Reading level: Middle grades
Good-hearted witch Xan has made a habit of rescuing the babies abandoned in the wood each year by the people of the Protectorate. Xan doesn’t know why the people of the village condemn one child to the forest each year, but she has a soft spot for babies and is happy to find them loving homes in villages where children aren’t abandoned so easily. Xan’s never been tempted to keep a child for herself, though, until she finds Luna. In a moment of temptation, Xan lets baby Luna gulp down moonlight, which everyone knows will fill the drinker with powerful magic. The act seals Luna’s fate, and, along with a wise swamp monster and a tiny dragon, the baby and the witch become a family. Luna’s magic comes with a price, but it’s a price they won’t have to face until the little girl turns 13—and then, Xan will help her through it.
Of course, what Xan doesn’t know is that the Protectorate’s people have been taught that their village’s youngest baby must be sacrificed each year to appease the evil witch in the woods. But if the evil witch isn’t real, what is the Protectorate hiding from its people?
I thought this little middle grades fantasy was just lovely—a worthy precursor to authors like Gaiman and LeGuin. Barnhill has a knack for telling a complex story in deceptively simple, lyrical fairy tale language, and the way she teases the individual threads of this story together—the brave boy, the magical girl, the witch’s forgotten history, the mad mother—is brilliant. The characters—minor and major—live and breathe; the world of the story feels sturdy enough to stand on its own. Like other fairy tale books—Egg and Spoon, West of the Moon—The Girl Who Drank the Moon follows its own rhythms toward its own conclusion, which I love, but which I know can be off-putting for some readers. Luna’s relationship with Xan is perfectly written, and Luna’s poor mother, who is locked up as a madwoman after the Protectorate sacrifices her daughter, is heartbreakingly real. And Luna’s story, as she moves out of childhood and into adolescence, feels right—she earns her place in the world of adults, and she gains things and loses things along the path to get there. I always say, it’s easy to talk to about books you didn’t like and hard to talk about those you do. I liked this one so much, I can’t seem to talk about it at all—which means you should probably stop reading this and just go ahead and add The Girl Who Drank the Moon to your reading list.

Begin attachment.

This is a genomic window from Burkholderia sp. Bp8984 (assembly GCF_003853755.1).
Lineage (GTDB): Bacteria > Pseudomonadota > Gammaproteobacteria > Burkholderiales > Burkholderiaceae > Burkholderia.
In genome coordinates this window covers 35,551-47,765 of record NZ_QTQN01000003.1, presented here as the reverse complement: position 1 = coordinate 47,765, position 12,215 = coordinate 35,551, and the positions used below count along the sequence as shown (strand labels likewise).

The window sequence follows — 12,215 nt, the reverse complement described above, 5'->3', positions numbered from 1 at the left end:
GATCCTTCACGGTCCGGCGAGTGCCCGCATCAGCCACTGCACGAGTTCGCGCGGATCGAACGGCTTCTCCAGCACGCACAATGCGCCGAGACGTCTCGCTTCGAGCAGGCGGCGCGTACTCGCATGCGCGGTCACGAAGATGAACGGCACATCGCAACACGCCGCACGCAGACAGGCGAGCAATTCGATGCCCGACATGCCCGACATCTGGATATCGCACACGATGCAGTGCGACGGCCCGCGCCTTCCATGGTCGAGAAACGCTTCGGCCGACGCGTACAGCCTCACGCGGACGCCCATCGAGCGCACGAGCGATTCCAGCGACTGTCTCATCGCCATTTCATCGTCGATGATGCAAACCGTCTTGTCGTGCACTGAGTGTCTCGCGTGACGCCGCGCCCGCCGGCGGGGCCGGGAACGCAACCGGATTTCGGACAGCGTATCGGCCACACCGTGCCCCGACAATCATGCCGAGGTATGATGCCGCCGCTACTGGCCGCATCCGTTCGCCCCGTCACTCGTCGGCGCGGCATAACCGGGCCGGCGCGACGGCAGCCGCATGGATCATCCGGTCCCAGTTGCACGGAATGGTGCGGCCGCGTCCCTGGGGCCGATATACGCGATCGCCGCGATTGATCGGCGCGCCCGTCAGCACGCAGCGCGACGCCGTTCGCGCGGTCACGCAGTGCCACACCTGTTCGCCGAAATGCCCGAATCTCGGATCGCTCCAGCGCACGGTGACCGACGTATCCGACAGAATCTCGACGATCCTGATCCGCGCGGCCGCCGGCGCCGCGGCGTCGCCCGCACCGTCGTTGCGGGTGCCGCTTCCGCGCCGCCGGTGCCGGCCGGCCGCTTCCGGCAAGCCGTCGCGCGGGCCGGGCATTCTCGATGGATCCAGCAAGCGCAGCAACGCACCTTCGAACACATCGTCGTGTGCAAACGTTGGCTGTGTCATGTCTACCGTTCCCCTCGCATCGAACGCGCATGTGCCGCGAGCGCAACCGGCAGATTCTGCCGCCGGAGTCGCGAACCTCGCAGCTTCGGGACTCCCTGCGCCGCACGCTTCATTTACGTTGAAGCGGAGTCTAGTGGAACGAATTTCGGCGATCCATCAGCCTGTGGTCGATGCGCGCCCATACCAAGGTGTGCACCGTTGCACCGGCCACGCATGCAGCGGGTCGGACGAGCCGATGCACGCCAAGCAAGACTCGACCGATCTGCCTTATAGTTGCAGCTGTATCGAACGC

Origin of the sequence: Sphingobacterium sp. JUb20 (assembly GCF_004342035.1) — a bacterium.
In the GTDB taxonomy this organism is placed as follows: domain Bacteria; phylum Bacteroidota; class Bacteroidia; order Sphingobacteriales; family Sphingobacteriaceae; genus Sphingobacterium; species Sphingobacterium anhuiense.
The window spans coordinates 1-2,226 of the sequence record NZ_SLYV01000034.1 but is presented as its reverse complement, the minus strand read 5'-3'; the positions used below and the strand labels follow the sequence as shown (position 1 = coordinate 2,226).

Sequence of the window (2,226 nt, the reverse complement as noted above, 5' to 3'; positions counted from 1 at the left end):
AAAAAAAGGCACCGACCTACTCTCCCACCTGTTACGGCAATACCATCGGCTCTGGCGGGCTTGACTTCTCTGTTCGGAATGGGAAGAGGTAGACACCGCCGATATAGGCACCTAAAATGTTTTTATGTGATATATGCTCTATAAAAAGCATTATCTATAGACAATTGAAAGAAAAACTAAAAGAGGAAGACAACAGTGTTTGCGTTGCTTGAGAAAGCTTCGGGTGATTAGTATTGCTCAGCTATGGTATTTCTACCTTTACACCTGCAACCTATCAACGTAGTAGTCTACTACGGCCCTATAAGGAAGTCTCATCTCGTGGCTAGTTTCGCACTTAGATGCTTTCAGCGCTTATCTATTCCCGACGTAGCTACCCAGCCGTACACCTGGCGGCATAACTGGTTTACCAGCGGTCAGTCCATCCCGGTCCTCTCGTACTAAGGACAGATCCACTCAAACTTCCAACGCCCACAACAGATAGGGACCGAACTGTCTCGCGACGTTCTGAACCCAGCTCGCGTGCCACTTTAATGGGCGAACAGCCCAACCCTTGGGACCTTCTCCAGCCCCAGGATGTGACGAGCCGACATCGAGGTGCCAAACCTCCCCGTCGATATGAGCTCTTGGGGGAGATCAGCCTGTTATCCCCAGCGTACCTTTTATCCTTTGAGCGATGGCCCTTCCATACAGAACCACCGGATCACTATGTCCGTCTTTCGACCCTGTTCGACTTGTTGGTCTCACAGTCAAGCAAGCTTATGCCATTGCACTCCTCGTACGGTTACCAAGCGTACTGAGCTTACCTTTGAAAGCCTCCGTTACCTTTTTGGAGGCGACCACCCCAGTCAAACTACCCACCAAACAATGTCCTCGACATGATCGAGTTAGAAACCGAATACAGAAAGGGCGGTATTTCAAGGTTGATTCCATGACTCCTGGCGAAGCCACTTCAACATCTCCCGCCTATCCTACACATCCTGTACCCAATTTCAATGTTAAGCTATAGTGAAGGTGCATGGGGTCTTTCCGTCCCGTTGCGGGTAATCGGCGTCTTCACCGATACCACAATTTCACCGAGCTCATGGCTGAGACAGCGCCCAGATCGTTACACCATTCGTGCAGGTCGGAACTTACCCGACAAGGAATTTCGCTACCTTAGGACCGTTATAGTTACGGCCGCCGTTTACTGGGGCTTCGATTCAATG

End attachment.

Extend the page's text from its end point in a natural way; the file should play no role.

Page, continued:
AMY SHARONY is the founder and editor-in-chief of home | school | life magazine. She's a pretty nice person until someone starts pluralizing things with apostrophes, but then all bets are off.
New books! Indian mythology, lightning-induced math genius, quirky seaside towns, and more round out this list of new fiction.
A charming middle grades mystery and a gender-bending take on Oliver Twist are highlights in this month's new releases.
What's coming to your library's "new releases" shelf: a delightful fantasy from the Netherlands, a wintry mystery full of puzzles to solve, a magical fantasy set in a world where the ordinary is extraordinary, and more.
A teenager starts a feminist revolution, Humpty Dumpty adjusts to life post-Great Fall, the Bronte kids create a dangerous imaginary world, a RenFaire girl finds middle school challenging, and more great books to read this fall.
A boarding school on a ship, a demon with a centuries-old agenda, and a haunted house in Chicago bring a little mystery to middle grades fiction.
It's all about adventure in these new books, whether you're visiting a fantasy world where one brave guild stands between a city and disaster or meeting a tween determined to start her own restaurant.
In this timely tale, kids from two different species try to figure out who is sowing hate and discord between their communities.
Zig sees the world as one big circuit, and his engineer’s brain wishes life could be as simple as fixing a broken toaster
The “something to read” is always my favorite part of shopping. I can’t buy all the books for my own family, so here’s a roundup of fabulous titles for many ages and interests.
This biography offers a fascinating new perspective on the civil rights movement and also provides a timely example of how white people can be effective allies to leaders of color working for change.